Is New York "over"?
lower manhattan skyline from the brooklyn heights promenade
Originally uploaded by limonada.
At the time, my aunt had a subscription to New York magazine, which came out weekly. She'd save up the old issues and present the bundle to me when I came to visit, along with jars of homemade chicken soup, to take home to my cramped one-bedroom fifth floor walkup. From perusing the magazines and observing the street scene on the bus, I learned a lot about how neighborhoods can change over the years--in a gradual but inexorable metamorphosis from seedy to trendy to unaffordable.
Manhattan was a somewhat different city back then. Though the "hellhole" days of Manhattan (think "Taxi Driver" or "Midnight Cowboy") and the concomitant dirt-cheap rents had started to wane, by the time the '80s hit it was still possible to emerge fresh out of college and get an apartment in the city. And indeed, the Upper East Side (or the far East side of it at any rate) was a kind of ghetto for young singles back in the day. It was reasonably safe, and had all the city amenities I craved--bars, restaurants, bookstores, and all-night delis where you could grab the Sunday Times on Saturday night on your way back from dinner or a neighborhood movie.
The Lower East Side, however, was a different story. It seemed to have been suspended in time, its roots as the starting point for countless 19th and early 20th century European immigrants still very much apparent with its ancient tenements and unhip demeanor. To me, the Lower East Side didn't even seem to be part of Manhattan at all, but a dowdy enclave where many working and middle class predominantly Jewish families, my aunt and uncle included, had settled in the big apartment complexes on Grand Street that offered affordable coop living. But after dark, when the local shops closed, if one ventured down the nearby tenement side streets, your only purpose (or so it seemed at the time) would have been to risk life and limb to buy drugs.
There were numerous other Manhattan areas that were still "sketchy" as well. In those days, the Bowery was still "The Bowery"--complete with winos and flophouses. No one was doing real estate speculation in Harlem. Alphabet City--the southeasternmost stretch of the "East Village" that ran from Avenues A through D--was still largely a "no-man's land" to the more monied class.
When the Manhattan housing boom began in earnest and once crumbling areas became desirable, the scope of its course took some folks by surprise. But there are a certain subset of New Yorkers--especially the New York magazine reading contingent--who are forever searching for the next big thing, months or even years before others catch on, whether it be the hottest new restaurant or the next big neighborhood. And if one had the wherewithal to invest in real estate, this foresight would pay off richly in the decades to come. Unfortunately, it would also mean that many poor and even middle class residents would be pushed out, little by little.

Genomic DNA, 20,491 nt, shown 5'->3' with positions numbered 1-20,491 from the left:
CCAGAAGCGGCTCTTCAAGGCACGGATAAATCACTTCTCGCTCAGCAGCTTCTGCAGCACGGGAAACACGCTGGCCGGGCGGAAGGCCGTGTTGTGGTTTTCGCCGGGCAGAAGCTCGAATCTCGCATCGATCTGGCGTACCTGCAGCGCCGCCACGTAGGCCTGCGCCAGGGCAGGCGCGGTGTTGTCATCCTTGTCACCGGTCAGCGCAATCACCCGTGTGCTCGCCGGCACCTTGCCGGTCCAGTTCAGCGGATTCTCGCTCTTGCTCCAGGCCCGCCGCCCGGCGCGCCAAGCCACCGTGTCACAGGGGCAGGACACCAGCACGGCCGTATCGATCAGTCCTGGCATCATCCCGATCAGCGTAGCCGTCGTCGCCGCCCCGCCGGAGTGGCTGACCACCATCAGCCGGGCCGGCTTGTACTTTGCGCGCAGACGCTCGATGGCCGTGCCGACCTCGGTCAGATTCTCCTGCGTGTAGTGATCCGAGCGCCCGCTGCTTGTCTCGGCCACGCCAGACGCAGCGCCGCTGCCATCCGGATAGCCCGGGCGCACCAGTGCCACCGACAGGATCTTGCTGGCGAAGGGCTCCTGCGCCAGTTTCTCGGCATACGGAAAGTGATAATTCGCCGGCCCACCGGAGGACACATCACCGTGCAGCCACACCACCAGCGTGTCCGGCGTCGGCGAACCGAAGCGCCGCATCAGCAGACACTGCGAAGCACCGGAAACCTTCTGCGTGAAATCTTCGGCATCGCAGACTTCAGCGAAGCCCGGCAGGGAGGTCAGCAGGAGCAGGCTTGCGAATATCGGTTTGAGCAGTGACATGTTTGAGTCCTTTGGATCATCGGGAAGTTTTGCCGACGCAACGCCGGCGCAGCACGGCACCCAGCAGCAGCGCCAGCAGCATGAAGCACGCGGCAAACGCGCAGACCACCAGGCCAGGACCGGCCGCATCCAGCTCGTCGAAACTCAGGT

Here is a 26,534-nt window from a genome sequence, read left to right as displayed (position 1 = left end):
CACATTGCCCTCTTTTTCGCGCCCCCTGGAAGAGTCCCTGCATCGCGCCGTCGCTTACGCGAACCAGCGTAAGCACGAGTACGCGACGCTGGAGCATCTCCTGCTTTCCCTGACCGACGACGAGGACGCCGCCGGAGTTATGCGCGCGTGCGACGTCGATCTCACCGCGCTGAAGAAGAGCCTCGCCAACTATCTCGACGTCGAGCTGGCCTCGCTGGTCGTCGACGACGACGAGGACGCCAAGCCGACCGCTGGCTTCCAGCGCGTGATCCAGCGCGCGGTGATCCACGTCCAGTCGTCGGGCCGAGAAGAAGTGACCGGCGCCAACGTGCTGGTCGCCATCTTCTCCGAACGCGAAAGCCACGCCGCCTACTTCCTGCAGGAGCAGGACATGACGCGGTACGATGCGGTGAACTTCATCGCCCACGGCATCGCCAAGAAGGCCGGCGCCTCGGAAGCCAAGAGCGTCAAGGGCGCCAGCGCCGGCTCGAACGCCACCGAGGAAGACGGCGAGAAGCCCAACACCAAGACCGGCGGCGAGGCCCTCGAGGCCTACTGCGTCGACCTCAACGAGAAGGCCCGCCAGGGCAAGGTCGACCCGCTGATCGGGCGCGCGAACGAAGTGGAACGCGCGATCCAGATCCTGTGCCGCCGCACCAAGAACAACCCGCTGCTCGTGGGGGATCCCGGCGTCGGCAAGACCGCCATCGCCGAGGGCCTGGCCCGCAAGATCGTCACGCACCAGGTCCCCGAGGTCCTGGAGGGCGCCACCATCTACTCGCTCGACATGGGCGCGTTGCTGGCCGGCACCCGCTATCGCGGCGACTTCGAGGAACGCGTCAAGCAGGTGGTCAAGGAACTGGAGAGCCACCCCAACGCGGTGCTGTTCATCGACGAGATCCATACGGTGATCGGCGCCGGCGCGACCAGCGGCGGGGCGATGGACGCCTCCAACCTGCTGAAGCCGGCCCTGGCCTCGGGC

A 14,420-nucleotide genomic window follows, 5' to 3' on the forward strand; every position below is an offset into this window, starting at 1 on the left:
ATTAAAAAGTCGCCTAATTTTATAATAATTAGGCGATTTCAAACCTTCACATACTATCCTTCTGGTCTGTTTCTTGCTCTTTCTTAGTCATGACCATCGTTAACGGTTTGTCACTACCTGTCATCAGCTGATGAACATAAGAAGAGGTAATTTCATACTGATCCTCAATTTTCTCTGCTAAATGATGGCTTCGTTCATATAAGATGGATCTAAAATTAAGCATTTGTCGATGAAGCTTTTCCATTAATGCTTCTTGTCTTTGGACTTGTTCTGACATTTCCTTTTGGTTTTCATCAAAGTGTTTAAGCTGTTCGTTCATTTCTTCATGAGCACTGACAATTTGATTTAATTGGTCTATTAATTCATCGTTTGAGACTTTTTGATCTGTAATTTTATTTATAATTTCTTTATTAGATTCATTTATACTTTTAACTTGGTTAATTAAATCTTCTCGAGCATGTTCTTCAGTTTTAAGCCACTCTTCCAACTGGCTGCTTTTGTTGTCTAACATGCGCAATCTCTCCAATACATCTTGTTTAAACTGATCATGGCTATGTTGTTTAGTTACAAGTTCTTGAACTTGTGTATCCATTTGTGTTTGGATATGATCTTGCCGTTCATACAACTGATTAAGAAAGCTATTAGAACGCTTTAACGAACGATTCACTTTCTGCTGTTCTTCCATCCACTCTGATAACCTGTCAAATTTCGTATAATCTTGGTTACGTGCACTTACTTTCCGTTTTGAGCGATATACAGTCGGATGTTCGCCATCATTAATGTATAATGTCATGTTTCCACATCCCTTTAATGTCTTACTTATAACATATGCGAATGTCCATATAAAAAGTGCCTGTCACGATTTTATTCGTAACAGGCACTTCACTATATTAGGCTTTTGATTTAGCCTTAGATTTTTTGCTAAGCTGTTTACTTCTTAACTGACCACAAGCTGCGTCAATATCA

Meanwhile, on my periodic sojourns home on the Avenue A crosstown bus, I began to see gradual signs of my aunt's Lower East Side 'hood's inevitable transformation. Avenue A in the adjoining East Village had already become safer and more "accessible," especially after Tompkin's Square--the local park--had been cleaned out by the city and totally renovated. Previously a site where homeless would literally set up camp, it was transformed into a kid and family friendly space. The same had been done with other parks including Union Square--which now hosts a thriving farmer's market several days a week and has a tony outdoor cafe-- and Bryant Park, which went from druggie hellhole to a midtown oasis with cafe tables and chairs for lunching and relaxing, films in the summer and host to runway shows during New York Fashion Week.
In any case, the trendy ambiance of the East Village eventually traveled further south til it finally landed in the Lower East Side proper. More and more neon bar signs glowed and beckoned as my bus traversed Essex Street which transformed into Avenue A at Houston. At some tipping point, bars, boutiques and restaurants sprung up like mushrooms on the once-desolate adjoining streets as well, til young people from all over turned the area into a bona fide party space. Along with this came rapidly rising rents, and those who could not afford a space alone might double or triple up with like minded young hipsters so they could afford to live in the center of the action.
Eventually, as neighborhood after neighborhood in Manhattan gentrified and became more and more unaffordable to the average resident, the outer boroughs (Brooklyn, Queens, the Bronx, and Staten Island) gradually experienced their own renaissance. As a result, most of Brooklyn can now be almost as pricey as Manhattan, with amenities to match. Queens, for many years considered an unhip Archie-Bunkerland, started to develop hip enclaves as well. The boundaries of well-heeled--or at least more "desirable"-- New York living had extended to the adjoining boroughs of the city in earnest.
Perhaps the biggest shocker was when the press started reporting on development in the South Bronx (nicknamed SoBro by real estate brokers). In the 70s, the area was a national symbol for the most extreme urban blight. But the combination of significantly lower crime citywide, an infusion of funds to improve parks and other amenities in all five boroughs, and real estate mania had finally started to hit one of the most unlikely of neighborhoods.